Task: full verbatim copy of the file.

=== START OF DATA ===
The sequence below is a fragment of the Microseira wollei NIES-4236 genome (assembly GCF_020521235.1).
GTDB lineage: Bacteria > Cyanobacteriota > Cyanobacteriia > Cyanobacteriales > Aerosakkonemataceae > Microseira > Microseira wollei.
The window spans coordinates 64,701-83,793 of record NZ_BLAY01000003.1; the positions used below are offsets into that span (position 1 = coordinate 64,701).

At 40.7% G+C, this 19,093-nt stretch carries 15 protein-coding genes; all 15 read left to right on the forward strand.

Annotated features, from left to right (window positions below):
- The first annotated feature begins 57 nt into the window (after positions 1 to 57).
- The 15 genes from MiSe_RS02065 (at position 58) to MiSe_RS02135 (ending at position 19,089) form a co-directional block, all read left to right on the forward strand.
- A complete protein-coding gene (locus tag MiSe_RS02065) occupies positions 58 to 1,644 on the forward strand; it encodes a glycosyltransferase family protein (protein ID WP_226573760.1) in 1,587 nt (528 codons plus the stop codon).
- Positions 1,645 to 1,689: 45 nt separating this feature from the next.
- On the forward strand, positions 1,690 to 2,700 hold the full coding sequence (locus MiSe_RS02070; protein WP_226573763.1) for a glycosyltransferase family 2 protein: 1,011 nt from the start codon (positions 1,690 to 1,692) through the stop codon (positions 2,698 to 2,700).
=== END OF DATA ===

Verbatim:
The sequence below is a fragment of the Microseira wollei NIES-4236 genome (assembly GCF_020521235.1).
GTDB lineage: Bacteria > Cyanobacteriota > Cyanobacteriia > Cyanobacteriales > Aerosakkonemataceae > Microseira > Microseira wollei.
The window spans coordinates 64,701-83,793 of record NZ_BLAY01000003.1; the positions used below are offsets into that span (position 1 = coordinate 64,701).

At 40.7% G+C, this 19,093-nt stretch carries 15 protein-coding genes; all 15 read left to right on the forward strand.

Annotated features, from left to right (window positions below):
- The first annotated feature begins 57 nt into the window (after positions 1 to 57).
- The 15 genes from MiSe_RS02065 (at position 58) to MiSe_RS02135 (ending at position 19,089) form a co-directional block, all read left to right on the forward strand.
- A complete protein-coding gene (locus tag MiSe_RS02065) occupies positions 58 to 1,644 on the forward strand; it encodes a glycosyltransferase family protein (protein ID WP_226573760.1) in 1,587 nt (528 codons plus the stop codon).
- Positions 1,645 to 1,689: 45 nt separating this feature from the next.
- On the forward strand, positions 1,690 to 2,700 hold the full coding sequence (locus MiSe_RS02070; protein WP_226573763.1) for a glycosyltransferase family 2 protein: 1,011 nt from the start codon (positions 1,690 to 1,692) through the stop codon (positions 2,698 to 2,700).